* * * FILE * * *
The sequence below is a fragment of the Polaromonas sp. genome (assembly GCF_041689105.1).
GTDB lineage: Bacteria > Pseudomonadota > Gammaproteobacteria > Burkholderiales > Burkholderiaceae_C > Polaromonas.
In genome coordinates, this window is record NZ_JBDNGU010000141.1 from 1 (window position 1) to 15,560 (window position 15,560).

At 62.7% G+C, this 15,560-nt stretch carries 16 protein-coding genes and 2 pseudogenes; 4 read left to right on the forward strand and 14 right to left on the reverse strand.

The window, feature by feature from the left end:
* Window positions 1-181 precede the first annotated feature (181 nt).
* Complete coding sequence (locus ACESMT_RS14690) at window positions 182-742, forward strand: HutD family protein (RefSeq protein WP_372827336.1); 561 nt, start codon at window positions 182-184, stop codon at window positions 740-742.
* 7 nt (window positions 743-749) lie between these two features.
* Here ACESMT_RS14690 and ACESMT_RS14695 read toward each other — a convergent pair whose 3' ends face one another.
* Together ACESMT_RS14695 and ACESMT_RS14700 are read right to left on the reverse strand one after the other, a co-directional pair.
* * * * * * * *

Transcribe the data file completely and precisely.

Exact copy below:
The sequence below is a fragment of the Polaromonas sp. genome (assembly GCF_041689105.1).
GTDB lineage: Bacteria > Pseudomonadota > Gammaproteobacteria > Burkholderiales > Burkholderiaceae_C > Polaromonas.
In genome coordinates, this window is record NZ_JBDNGU010000141.1 from 1 (window position 1) to 15,560 (window position 15,560).

At 62.7% G+C, this 15,560-nt stretch carries 16 protein-coding genes and 2 pseudogenes; 4 read left to right on the forward strand and 14 right to left on the reverse strand.

The window, feature by feature from the left end:
* Window positions 1-181 precede the first annotated feature (181 nt).
* Complete coding sequence (locus ACESMT_RS14690) at window positions 182-742, forward strand: HutD family protein (RefSeq protein WP_372827336.1); 561 nt, start codon at window positions 182-184, stop codon at window positions 740-742.
* 7 nt (window positions 743-749) lie between these two features.
* Here ACESMT_RS14690 and ACESMT_RS14695 read toward each other — a convergent pair whose 3' ends face one another.
* Together ACESMT_RS14695 and ACESMT_RS14700 are read right to left on the reverse strand one after the other, a co-directional pair.